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Old 08-22-2018, 04:41 PM
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Originally Posted by chrisrack View Post
Common sense is becoming a lost quality.
"Becoming"...Hell,I don't think there is much Common Sense left now in this Society!
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Old 08-27-2018, 07:29 AM
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Default Another boat crash

Just so the west coast doesn't feel left out. Sailboat crashes into a docked aircraft carrier in San Diego
http://www.sandiegouniontribune.com/news/public-safety/sd-me-midway-crash-20180826-story.html
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Old 08-27-2018, 02:35 PM
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Originally Posted by km1125 View Post
Are they in training for the Navy?
I guess if that was the criteria we can then assume that the dipshits on the west coast don't know how to operate a car. go back where you came from!
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Old 08-27-2018, 02:54 PM
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Originally Posted by efitzgerald1 View Post
I guess if that was the criteria we can then assume that the dipshits on the west coast don't know how to operate a car. go back where you came from!
They sure as hell don’t know how to work a voting booth!
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Old 08-27-2018, 03:52 PM
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Several of you commented on the speed of each boat, the visibility of each, and the maneuverability. It bears repeating.

In addition to waterway rules, common sense is required. The sails were up, making the boat very visible. Compared to the sailboat, the power boat could turn on a dime in any direction …. if the PB skipper noticed the SB. How could he miss the huge sails? The mainsail and the genoa were both up. With the sails to port, the sailboat could see the PW coming from the starboard side but would have little ability to turn out of danger. The PB was going at least 20 knots, maybe more. Only the PB had the ability to turn out of the way, which it could do easily to pass astern - just a nudge to port and pass on the stern of the sailboat - 10 feet is all that would be needed. But that's only if the PB skipper was watching.

I don't think the "if the SB had engine on" argument holds water - the PB skipper could not have heard the SB motor over the din of his motor, and even if the SB had engine on, why did the PB plow into the big-as-day boat? We were not there, so lets let the Coasties gather the facts, but some things are pretty telling.
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Old 08-31-2018, 05:14 AM
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Clipped this from CSR, posting here for those who haven't seen it:

[quote]
winch1995 said:Yesterday, I was passenger on a 34' fishing charter out the eastern shore MD below the bridge. We had fished all morning and by noon we headed in. It was brand new dead rise boat, first trip out. 6 passengers plus the Captain.

We were underway for about 10 minutes, and I estimate our speed was around 30 knots.

Visibility was unlimited.

Most of the passengers were hanging out enjoying the ride, and no one was really paying attention the situation on the water.

I was on a port side bench seat, looking toward the stern. Suddenly, a guy yells "WATCH OUT!!!". I spun around to look forward and all I saw was white sail through the windshield.
Then impact. We t-boned a 30' sailboat with 2 guys in the cockpit. We were thrown to the deck. Now we are on top of the sailboat as you can see by the picture below.

Our captain was kind of dazed, so being an experienced boater, I first told everyone to grab a life vest. We did a head count and injury check and nothing serious beyond cuts, scrapes, and bruises. I could not tell what was happening on the sail boat. Anyway, I turned on the marine radio and Mayday'ed. CG answers and I give GPS coordinates. The guys in the sailboat are shaken up but ok (everyone was shaken up but no panic).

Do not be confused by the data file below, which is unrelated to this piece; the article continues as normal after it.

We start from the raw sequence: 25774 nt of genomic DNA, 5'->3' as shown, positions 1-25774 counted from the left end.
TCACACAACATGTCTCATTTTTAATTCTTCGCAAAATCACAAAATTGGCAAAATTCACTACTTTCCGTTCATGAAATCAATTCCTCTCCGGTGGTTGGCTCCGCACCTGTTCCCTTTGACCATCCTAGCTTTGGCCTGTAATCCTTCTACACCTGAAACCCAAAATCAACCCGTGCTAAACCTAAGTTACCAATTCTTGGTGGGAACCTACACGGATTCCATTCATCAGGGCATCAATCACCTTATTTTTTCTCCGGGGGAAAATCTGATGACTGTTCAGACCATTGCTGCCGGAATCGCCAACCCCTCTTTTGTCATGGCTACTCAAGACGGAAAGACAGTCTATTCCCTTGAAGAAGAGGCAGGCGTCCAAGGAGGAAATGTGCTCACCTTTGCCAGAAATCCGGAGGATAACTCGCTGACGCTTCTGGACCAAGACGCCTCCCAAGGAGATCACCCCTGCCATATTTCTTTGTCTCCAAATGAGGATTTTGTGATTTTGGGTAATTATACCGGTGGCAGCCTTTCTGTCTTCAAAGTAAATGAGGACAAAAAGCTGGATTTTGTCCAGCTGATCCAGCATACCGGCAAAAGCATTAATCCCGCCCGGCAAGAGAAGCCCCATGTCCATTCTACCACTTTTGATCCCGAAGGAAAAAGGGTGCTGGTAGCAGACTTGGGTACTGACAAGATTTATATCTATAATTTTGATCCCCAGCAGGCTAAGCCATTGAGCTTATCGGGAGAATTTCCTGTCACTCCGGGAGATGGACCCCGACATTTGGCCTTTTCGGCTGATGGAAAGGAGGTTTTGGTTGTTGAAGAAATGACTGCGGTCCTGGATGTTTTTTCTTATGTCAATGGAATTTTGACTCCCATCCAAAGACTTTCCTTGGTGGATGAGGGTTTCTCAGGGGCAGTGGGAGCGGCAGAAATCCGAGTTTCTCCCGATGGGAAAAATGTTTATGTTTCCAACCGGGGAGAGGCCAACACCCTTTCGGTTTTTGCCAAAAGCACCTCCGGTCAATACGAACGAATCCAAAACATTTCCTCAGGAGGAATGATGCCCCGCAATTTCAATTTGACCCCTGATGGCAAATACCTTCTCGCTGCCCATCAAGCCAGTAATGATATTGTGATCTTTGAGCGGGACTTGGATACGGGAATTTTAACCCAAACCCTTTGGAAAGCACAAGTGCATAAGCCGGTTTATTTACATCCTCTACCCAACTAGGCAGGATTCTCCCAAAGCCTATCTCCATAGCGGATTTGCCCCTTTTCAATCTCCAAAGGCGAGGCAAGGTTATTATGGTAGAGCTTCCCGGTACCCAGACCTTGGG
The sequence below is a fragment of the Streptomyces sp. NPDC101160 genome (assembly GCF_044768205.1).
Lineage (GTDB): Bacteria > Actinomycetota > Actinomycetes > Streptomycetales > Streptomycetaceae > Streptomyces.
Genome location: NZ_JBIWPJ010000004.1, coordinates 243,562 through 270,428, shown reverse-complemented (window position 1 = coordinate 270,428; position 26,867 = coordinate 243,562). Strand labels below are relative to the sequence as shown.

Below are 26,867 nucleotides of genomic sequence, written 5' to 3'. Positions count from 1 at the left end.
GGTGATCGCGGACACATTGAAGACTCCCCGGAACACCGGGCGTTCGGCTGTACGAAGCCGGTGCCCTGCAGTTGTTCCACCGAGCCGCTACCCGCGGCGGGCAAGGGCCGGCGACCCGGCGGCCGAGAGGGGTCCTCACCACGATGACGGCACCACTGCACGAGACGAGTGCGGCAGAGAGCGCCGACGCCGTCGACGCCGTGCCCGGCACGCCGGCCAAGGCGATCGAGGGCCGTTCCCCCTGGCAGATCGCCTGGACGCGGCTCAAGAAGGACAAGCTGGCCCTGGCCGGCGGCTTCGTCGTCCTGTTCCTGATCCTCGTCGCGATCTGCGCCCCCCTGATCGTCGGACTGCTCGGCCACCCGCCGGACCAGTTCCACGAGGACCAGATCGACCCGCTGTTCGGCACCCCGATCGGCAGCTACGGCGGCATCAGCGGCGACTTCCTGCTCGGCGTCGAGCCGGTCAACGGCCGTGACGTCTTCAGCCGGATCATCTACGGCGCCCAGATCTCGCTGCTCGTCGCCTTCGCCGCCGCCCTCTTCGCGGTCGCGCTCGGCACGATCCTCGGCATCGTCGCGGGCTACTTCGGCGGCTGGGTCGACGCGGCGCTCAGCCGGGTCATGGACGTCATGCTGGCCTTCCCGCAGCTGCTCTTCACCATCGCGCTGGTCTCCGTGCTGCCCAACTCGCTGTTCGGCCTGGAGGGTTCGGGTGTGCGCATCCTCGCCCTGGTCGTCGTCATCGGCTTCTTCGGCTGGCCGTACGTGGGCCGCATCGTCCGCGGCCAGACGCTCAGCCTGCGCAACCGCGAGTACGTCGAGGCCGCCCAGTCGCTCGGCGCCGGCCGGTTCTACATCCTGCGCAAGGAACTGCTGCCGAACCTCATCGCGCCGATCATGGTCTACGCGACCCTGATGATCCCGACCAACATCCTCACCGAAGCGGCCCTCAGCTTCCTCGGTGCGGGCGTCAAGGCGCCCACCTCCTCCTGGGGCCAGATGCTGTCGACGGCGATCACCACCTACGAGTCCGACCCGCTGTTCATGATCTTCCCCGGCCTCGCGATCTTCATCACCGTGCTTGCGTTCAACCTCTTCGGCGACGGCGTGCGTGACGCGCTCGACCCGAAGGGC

So now we are sitting up on top of the sail boat, with our stern precariously close to being swamped. I found the bilge pump switch and turned it on to "auto" but it did not appear to be working. Switch to manual mode and it started pumping water overboard. The switch set up required that you hold the switch down for the pump to work.

Now I'm at the helm holding this fricking switch down, dangerously close to swamping, and I'm thinking if we swamp, I'm gonna be trapped in the cockpit with no way out. It was kind of dicey at that point.

CG arrives about 15 minutes later and transfers the sail boaters to another boat, then they start to transfer the 6 passengers from the charter to another boat. I have to admit that the CG did an awesome job. Once we were all safely transferred, the CG actually went back to the charter boat and retrieved our coolers!!

DNR, Marine Police, Fire Boats, Tow Boats, we had 'em all.

I was kind of surprised that only 1 boater offered assistance.

So, as far as I know, no serious injuries, but we were so lucky in that respect. It could have been a whole lot worse.

For the life of me, I cannot understand how this happened. Broad daylight, Captain was not drinking, etc. One guy said that he thought the sail boat changed tack.

I guess my big lesson is this: Stay far away from all other boats because you don't know what they might do.

Sharing this story reluctantly since the Captain is a good guy, but it's all over the news anyway. As a Captain of your vessel, be alert at all times. Don't put yourself in a situation where you are too close to other boats. As a passenger, be a second set of eyes for the Captain. Give wide berth to other vessels.

Stuff happens fast.

I have this anxiety right now about boating, but I'm gonna go down to my 27' Sun Dancer and do some maintenance work. I'm sure I'll get over it but I'll not forget yesterday.[\quote]
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Old 08-31-2018, 11:54 AM
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A sailboat with a motor on all ahead fwd still doesn't go that fast, especially dragging all that sail area around. It's like a jogger encountering an elderly grandma shuffling slowly with a walker. Even if she's on your side of the sidewalk it's much more efficient if you change your own course.